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Leif & Aileen: Two in a Million

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"If the numbers work, they work." That philosophy has served Leif Isaksen '62 throughout his career in the applied sciences. A physics major at Oxy, Leif earned his master's in physics from Rutger's University and his Ph.D. in electrical engineering systems/control theory (what we'd call "complexity" today) from USC. During and after graduate school, Leif worked for Douglas Aircraft helping to put man in space, including John Glenn. After moving to San Francisco to work for Systems Control Inc., he later owned and operated his own company for more than 20 years. Today, as a not-so-retired retiree, he volunteers for numerous Bay Area organizations. Numbers still play a factor in his life, though.

The numbers inspired Leif to create a charitable remainder trust benefitting himself and Occidental College earlier this year. It also took some prodding from his wife, Aileen, an MBA graduate of Columbia University and software systems in-house consultant for a labor union. Aileen remembered an article she had read on these unique types of gifts that pay you income for your lifetime, with the remainder going to charity upon your demise.

"I had a house that I had been renting for the last 15 years," Leif explains. "Although I was receiving a nice little income from the property, given the dramatic appreciation in its market value, I was earning less than a CD returns." Selling the property would have been problematic ("I would have had a terrible capital gain issue"), so instead Leif transferred the property to a charitable remainder unitrust managed by Occidental, bypassed the capital gain, and received a tax deduction for the gift. The trust then sold the house and invested the proceeds.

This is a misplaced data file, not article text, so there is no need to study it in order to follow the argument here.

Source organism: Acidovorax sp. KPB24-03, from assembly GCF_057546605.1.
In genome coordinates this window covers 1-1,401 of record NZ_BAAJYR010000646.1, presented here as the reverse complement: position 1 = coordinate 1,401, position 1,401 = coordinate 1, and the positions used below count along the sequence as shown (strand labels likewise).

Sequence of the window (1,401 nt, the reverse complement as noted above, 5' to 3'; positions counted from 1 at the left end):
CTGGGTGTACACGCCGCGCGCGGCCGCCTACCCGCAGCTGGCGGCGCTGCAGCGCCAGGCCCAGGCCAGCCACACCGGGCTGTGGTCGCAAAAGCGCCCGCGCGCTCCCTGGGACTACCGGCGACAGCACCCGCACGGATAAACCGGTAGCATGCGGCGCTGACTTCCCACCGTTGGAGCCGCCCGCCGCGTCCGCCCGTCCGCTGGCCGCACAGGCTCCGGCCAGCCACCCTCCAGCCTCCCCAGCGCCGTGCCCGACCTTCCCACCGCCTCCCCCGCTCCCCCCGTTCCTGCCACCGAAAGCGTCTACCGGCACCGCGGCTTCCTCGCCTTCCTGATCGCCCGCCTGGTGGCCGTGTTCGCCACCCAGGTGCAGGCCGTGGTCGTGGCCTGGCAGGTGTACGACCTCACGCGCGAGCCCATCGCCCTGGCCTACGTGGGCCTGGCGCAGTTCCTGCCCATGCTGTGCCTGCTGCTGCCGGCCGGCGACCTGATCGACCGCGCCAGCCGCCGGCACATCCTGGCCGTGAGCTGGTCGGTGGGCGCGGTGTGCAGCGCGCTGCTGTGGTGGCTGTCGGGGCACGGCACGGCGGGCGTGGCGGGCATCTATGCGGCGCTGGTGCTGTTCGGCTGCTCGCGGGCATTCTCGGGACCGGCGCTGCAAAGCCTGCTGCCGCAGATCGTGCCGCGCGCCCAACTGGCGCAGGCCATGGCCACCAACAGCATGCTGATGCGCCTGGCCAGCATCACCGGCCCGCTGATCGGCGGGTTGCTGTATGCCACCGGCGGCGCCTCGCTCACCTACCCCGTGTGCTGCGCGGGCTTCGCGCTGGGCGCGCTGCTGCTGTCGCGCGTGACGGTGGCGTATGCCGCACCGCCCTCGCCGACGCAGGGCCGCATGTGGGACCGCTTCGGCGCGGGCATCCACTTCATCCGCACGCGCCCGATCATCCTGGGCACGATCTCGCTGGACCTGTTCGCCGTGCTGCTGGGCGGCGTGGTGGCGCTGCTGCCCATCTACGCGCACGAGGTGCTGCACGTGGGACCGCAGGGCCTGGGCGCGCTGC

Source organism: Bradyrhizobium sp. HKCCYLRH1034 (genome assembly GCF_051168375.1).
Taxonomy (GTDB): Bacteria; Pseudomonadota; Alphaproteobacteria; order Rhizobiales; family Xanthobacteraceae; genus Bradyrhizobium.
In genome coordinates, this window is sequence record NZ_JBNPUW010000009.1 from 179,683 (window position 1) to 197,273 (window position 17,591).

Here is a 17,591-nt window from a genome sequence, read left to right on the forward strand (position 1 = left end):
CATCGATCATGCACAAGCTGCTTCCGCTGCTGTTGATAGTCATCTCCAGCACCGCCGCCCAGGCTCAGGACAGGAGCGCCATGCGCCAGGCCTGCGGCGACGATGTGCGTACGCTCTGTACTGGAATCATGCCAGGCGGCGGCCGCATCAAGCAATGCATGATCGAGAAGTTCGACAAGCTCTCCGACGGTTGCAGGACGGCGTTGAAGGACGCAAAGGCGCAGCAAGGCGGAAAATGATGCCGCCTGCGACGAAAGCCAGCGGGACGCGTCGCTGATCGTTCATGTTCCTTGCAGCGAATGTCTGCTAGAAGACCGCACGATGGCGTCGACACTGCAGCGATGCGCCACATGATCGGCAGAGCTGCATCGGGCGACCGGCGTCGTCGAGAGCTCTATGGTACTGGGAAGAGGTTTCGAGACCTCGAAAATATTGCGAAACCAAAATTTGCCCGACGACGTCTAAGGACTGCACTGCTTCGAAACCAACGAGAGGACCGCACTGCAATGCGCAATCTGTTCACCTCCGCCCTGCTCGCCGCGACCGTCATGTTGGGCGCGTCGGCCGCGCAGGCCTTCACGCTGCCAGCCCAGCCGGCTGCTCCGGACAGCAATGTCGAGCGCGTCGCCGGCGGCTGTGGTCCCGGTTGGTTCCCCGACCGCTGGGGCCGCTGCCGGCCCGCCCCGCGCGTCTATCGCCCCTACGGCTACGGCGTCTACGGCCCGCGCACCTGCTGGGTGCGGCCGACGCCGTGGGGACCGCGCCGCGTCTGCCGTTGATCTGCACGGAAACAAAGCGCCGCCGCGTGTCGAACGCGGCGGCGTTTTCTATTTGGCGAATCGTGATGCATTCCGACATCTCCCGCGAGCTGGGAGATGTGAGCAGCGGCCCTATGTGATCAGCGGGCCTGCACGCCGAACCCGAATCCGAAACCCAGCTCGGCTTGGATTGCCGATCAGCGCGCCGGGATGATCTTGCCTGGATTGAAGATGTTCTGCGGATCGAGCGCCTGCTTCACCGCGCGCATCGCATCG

"I am now earning 6.5 percent in income from the trust, and this income will likely grow each year as the trust appreciates in value. "In physics you learn to play with the numbers, and economically this made sense," Leif says. "Plus, the charitable deduction and capital gains tax savings are like cash in hand, so I am making even more."

More importantly, he adds. "I am helping a place that is aligned with my interests. Oxy is educating a number of first-generation college students. I am a guy who volunteers and works with underserved kids. I want to leave a legacy to help these kids—I went to Occidental on a scholarship and have always appreciated it." Leif's unitrust will eventually fund need-based scholarships. "You have reasonable certainty the College will be around educating kids for a long time. This is a great way to make a difference."

Well, Leif and Aileen, the numbers add up—and we think you're two in a million.